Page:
The digestive enzymes in termites especially cellulases have been target of many synthetic and natural inhibitors (Zhu et al., 2005); AChE stimulating effects were highly correlated with toxicity of tetrahydronootkatone (Ibrahim et al., 2007). Flavonoids are reported as the inhibitors of a number of catabolic glycohydrolases, starch and cellulose hydrolyzing enzyme (Todera et al., 2006). One of naturally occurring flavonoids, kaempferol, was reported to inhibit hydrolase (fatty acid amide, aceylcholinesterases) (Thors et al., 2008; Priya, 2012). Fractionation of dichloromethane and acetone fractions obtained by serial extraction from the leaf powder of D. viscosa Jacq. var. angustifolia (Sapindaceae) resulted in the isolation of four kaempferol methyl ethers, which exhibited antibacterial and antioxidant activities (Teffo et al., 2010).

The current investigations were designed 1) to extract and explore the antitermatic potential of D. viscosa leaves by calculating LT50 values, 2) to detect the presence of kaempferol, an important flavoniode from the leaves of D. viscosa, 3) to explore the tunneling behavior of O. obesus (Ramb.) in the presence of kaempferol by design bioassays, 4) to explore the physiological impacts of kaempferol by calculating proteases esterases and cellulases activities of mid gut homogenates of O. obesus (Ramb.) (Isoptera: Termitidae).

Materials and Methods

Collection of Termites

The assorted workers and soldiers of the termite species, O. obesus were collected from the corrugated cardboard baits in PVC monitors installed in the sugarcane fields at various places around the campus and at Post-Graduate Agriculture Research Station, University of Agriculture, Faisalabad (Ahmed et al., 2006). This termite species was abundant and exclusively present at these places.

Preparation of Crude Leaf Extracts

For crude leaf extracts, different non polar to polar solvents viz., petroleum ether, n-hexane, chloroform, methanol, ethanol, acetone and water were used. The leaves of D. viscosa were collected from the Botanical Garden, University of Agriculture, Faisalabad, Pakistan, where no pesticide or any other chemical has ever been applied. The leaves were taken from mid peripheral portion of the plants and washed with distilled water, air dried in a room for 24 h before freeze drying. The dried leaves were reduced to a powder form by grinding in an electrical grinder (Monilex Australia Pvt. Ltd) for 45 seconds. One hundred gram (100 g) of the leaf powder was extracted in 200 mL of the solvent in the ratio of 1:2 (w/v) in a conical flask. The plant material was soaked in each solvent for 24 h and then shaken in an electrical shaker for 72 h. The supernatant was filtered with two layers of What-man Filter Paper No. 42. The above procedure was repeated thrice to obtain maximum extractable.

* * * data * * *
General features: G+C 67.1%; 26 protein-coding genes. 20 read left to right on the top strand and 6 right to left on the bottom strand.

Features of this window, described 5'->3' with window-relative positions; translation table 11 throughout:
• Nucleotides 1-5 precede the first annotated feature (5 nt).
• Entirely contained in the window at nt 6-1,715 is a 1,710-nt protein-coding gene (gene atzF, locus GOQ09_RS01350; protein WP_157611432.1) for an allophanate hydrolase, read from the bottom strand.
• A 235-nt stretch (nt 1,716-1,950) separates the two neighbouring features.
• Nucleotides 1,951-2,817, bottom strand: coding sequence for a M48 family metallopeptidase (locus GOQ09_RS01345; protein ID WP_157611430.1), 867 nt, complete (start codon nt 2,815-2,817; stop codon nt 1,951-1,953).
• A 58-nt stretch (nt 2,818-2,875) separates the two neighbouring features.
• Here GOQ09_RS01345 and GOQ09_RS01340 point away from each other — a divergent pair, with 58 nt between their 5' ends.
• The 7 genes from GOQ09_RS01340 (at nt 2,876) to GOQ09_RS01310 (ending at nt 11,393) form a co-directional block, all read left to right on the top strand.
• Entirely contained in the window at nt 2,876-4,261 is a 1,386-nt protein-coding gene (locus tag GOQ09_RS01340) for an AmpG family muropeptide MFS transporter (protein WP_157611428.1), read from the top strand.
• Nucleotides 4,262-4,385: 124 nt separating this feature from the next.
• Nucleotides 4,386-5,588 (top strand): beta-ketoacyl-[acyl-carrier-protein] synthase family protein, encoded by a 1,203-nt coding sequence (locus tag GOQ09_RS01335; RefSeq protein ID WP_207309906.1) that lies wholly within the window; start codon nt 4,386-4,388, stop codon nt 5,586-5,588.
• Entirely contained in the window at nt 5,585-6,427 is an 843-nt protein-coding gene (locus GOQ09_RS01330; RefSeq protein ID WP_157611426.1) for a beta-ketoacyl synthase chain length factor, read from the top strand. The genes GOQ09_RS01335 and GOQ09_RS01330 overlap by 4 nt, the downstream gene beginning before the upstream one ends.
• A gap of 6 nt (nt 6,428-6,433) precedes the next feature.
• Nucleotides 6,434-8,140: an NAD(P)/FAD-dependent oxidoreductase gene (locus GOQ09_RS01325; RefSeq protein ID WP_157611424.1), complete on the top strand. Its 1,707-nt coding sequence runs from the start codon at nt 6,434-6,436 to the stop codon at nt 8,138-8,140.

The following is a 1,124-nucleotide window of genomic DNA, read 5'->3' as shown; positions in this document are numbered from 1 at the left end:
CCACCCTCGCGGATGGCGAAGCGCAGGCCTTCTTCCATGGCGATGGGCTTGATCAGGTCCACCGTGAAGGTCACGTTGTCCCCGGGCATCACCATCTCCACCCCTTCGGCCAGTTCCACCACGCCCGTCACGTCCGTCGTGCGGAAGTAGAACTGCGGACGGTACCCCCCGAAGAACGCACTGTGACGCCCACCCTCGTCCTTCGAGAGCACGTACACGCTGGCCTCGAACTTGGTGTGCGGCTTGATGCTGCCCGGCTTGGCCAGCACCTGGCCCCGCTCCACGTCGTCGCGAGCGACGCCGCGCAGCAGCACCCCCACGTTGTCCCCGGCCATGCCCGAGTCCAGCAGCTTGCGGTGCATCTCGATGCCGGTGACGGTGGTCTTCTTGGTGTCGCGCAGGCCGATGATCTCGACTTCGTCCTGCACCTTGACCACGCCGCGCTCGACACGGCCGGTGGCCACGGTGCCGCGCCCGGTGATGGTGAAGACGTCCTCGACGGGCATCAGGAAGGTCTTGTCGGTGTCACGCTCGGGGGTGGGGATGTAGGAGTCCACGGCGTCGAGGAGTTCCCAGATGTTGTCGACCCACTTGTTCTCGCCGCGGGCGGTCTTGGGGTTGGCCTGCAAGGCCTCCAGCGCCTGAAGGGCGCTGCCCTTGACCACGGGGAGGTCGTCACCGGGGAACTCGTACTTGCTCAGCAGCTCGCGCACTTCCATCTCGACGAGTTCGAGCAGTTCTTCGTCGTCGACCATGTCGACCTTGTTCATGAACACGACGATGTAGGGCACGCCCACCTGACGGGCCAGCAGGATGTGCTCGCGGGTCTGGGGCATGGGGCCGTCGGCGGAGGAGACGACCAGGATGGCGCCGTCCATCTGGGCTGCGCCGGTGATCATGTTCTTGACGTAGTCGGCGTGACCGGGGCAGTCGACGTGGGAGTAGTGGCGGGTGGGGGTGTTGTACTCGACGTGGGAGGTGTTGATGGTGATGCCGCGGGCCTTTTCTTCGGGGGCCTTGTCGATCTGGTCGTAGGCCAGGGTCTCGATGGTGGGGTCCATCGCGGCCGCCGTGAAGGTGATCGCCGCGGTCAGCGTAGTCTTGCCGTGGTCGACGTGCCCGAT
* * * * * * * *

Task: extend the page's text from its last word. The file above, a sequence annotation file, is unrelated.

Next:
All the filtrates were pooled and evaporated under vacuum in a rotary evaporator. The crude extracts were weighed to measure the yield and then used at a desired concentration for the bioassay.

Bioassays

The soil to carry out the bioassays was collected from sugar cane fields and other places of termites collection at University of Agriculture, Faisalabad, and its physical properties and composition were noted. There was no application of pesticides of any sort in this soil. The soil was sieved through a 30-mesh screen and moisture was determined with the help of a moisture meter. Soil was sterilized in a vacuum oven. Moisture of the soil in the field was also determined in order to obtain uniformity in the moisture content in bioassays. Antitermitic bioassays were done in Petri dishes of 10 cm diameter A- 1.5 cm in height containing 20 g sifted sterilized soil and a strip of sugarcane (1.5 cm A- 6 cm) in each. The sugar cane strips were used to keep the termites unstarved. Each leaf extract at 1%, 5% and 10% concentration and a control (without extract) were repeated thrice with a different set of termite workers and soldiers.

100 active workers and 10 soldiers were released in the Petri dishes having treated and untreated soils and then placed in a growth chamber at 282C and 80%5% relative humidity. Data for the mortality of the termite workers and soldiers were recorded after an interval of 2 h up to 12 h and then after every 12 h until the mortality of 100 workers and 10 soldiers was occurred. Kaplan Meiyer Survival test was used to obtain LT50 of different plant extracts at various concentrations in different treatments (Minitab 15).

Galleries Formation

Members of family Termitidae make galleries during foraging. This shows the activity of the termites in the soil. The termites started making tunnel along the bottom of each Petri dish around the sugarcane strip. Termites response towards galleries formation for each leaf extract at each concentration after 5, 10 and 15 h were determined by plotting the tunnels on the cellophane paper and measured the length in mm with the help of planimeter.

Control treatment in this case was respective solvent. Fraction No. 3 (from the fractionation procedure explained below), Kaempferol, crude leaf extract of n-Hexane, chlorpyrifos (mock control) and a control (only n-Hexane) were treatments for determining effect on tunneling activities of O. obesus in the soil. The length of tunnel was determined in the same manner as described above. The standard kaempferol, n-hexane and reagents for enzyme assays were purchased from Sigma-Aldrich (MS Traders, Lahore, Pakistan). The mean tunnel lengths in various treatments of solvents and concentrations were compared by ANOVA in MSTATC through Least Significant Difference (LSD) test.